The Software
The goal of this course is to teach meta-analysis, rather than primarily teaching how to use any specific program. However, I will be using the software Comprehensive Meta-Analysis (CMA) in course examples. Course registration includes free access to the program for one month.
The Text
There is no required text. However, the course is based on the following texts, which can be ordered on Amazon:
All options include:
Unlimited access to videos (~10 hours).
Unlimited access to Zoom discussions.
Unlimited access for questions related to the course.
Modules marked with an asterisk (*) should not be skipped. These contain information that is important for the modules that follow.
Introduction
Introduction 60 Minutes
[ More Information ]We start with a simple meta-analysis to compare the relative utility of two treatments for preventing cardiovascular events. I use this to outline the elements of a meta-analysis that we will be exploring in later modules. I also use this to show how we can perform a simple analysis from start to finish, including generating a high-resolution plot and writing a report.
How a Meta-Analysis Works 21 Minutes
[ More Information ]In this module I use a series of fictional studies to show what happens as we add studies to a meta-analysis. When the effect size is consistent across studies, we focus on the common effect size. When the effect size varies across studies we estimate the mean effect size, but we also need to estimate the dispersion in effects and consider the implications of this dispersion for the utility of the intervention.
Fixed Effect vs. Random Effects * 74 Minutes
[ More Information ]Every meta-analysis must be based on a statistical model. The model tells us how the studies were sampled and how we can generalize from them to other studies or populations. There is a widespread belief that the fixed-effect model applies when the true effect size is the same in all populations, and the random-effects model applies otherwise. The reality is more complicated. The fixed-effect model applies when our goal is to estimate the common effect (or the mean effect) for the studies actually included in the analysis. The random-effects model applies when our goal is to generalize from these studies to a wider universe of comparable studies or populations. We discuss how to select a model, and also how to avoid common mistakes related to this issue.
Effect Sizes 58 Minutes
[ More Information ]The effect size is the unit of currency in a meta-analysis. We compute an effect size for each study. Then, we pool these values to estimate the common (or mean) effect size, we estimate the dispersion in effects, and we sometimes try to explain the variation in effects. In this module, I discuss some of the common effect-size indices. We discuss how to choose an effect size index, and how to understand and explain the meaning of the effect size.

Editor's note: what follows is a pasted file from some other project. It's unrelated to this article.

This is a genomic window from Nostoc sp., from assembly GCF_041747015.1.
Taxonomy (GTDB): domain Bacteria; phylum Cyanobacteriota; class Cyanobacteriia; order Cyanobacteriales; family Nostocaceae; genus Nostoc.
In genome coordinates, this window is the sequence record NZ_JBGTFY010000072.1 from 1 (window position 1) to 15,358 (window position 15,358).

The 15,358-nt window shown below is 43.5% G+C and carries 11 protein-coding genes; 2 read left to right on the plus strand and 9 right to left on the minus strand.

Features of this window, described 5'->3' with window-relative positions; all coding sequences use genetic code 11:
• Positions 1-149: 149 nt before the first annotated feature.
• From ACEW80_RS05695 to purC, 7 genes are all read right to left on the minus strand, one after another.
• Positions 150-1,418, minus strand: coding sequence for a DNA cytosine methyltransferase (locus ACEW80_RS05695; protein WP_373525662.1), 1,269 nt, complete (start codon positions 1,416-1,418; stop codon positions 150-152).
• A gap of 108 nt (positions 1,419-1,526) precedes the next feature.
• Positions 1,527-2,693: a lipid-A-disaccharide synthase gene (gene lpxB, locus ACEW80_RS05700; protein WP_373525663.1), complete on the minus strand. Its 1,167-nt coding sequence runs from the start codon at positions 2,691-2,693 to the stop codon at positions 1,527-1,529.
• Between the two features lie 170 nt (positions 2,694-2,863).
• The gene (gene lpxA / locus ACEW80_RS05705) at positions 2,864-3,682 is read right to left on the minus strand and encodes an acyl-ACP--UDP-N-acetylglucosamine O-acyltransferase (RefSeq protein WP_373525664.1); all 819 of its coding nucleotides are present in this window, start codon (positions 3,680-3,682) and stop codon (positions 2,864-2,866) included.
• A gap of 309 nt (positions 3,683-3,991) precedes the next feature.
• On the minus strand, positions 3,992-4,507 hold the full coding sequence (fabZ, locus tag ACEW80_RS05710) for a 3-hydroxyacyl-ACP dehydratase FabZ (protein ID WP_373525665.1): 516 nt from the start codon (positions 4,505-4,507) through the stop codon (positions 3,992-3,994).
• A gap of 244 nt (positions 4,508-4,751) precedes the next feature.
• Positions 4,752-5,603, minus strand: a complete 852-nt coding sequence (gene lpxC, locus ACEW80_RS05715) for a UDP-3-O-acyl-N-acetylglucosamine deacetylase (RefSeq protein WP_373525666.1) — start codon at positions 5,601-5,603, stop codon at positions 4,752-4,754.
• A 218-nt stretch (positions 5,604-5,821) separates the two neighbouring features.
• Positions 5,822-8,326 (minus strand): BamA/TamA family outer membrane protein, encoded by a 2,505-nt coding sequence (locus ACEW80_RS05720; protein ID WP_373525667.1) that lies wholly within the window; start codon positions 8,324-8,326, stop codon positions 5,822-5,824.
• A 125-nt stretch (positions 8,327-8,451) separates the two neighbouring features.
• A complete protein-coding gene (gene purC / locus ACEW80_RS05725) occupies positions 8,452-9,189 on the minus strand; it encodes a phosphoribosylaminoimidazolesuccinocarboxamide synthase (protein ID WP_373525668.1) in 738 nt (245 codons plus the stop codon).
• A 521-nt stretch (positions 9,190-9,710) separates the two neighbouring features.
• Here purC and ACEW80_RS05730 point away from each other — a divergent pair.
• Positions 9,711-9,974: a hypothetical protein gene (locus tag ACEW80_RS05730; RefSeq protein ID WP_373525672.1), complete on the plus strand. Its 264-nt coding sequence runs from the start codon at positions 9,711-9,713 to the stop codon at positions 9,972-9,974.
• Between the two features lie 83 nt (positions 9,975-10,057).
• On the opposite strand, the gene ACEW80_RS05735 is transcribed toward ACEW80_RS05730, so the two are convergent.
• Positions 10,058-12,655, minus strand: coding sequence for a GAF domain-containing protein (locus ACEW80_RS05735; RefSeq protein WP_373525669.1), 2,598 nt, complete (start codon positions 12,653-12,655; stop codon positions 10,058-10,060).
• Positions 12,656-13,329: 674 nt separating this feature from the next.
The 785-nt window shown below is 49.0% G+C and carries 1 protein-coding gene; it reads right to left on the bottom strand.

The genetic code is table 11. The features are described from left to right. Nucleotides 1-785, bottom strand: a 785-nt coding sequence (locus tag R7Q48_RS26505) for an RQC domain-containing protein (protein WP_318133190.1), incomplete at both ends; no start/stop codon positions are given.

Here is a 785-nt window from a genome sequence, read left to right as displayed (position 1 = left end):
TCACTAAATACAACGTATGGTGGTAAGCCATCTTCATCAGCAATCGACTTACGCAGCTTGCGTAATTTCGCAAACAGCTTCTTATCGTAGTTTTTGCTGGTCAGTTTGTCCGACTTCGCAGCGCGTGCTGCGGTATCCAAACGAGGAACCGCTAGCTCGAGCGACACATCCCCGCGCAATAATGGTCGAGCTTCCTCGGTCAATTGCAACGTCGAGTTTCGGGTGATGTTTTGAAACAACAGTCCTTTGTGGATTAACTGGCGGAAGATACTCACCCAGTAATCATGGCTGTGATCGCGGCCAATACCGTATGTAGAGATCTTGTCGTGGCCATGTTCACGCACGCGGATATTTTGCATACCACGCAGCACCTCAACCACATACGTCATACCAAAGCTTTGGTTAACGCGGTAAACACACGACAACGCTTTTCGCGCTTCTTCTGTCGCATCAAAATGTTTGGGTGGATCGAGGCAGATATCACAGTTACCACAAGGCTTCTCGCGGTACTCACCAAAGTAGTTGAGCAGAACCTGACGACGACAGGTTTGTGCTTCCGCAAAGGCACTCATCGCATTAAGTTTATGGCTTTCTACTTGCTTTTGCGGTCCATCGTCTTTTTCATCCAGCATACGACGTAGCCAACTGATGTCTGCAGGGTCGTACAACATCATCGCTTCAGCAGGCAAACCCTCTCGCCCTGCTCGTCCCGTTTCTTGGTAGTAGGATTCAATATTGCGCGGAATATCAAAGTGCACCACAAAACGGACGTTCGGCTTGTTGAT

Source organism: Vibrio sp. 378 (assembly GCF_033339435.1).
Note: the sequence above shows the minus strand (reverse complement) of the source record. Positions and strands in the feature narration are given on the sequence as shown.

Tamiflu Symptom Relief Time TBD
[ More Information ]Tamiflu is a drug that is widely prescribed for treatment of flu symptoms. This is an analysis of randomized controlled trials (RCTs) that compared the duration of flu symptoms in patients treated with Tamiflu to those treated with a placebo. This is a relatively simple example. It provides experience working with a difference in means where the effect size is consistent across studies. I show how to perform the analysis and report the results.
Effect Size vs. P-value 27 Minutes
[ More Information ]In primary studies that compare outcomes in two groups, there are two general approaches that researchers apply. One is to test the null hypothesis of no effect and report a p-value. The other is to estimate the effect size, and report that effect size along with a confidence interval. In this module, I show how the two approaches are related to each other and why we almost always want to focus on the effect size approach. Then I extend this to meta-analysis, where it is imperative that we work with the effect size from each study rather than the p-value.
What Studies to Include 27 Minutes
[ More Information ]In any meta-analysis we can choose to work with a narrowly defined population and a specific variant of the intervention. In this case, we assume that the effect size will be reasonably consistent across studies, and our goal will be to estimate this effect size. Alternatively, we can choose to include an array of populations and/or variants of the intervention. In this case, our goal will be to assess the dispersion in effects and possibly to see what moderators are associated with this dispersion. We explain how to make these decisions and how to map them to the inclusion/exclusion criteria.
Heterogeneity
Heterogeneity * 88 Minutes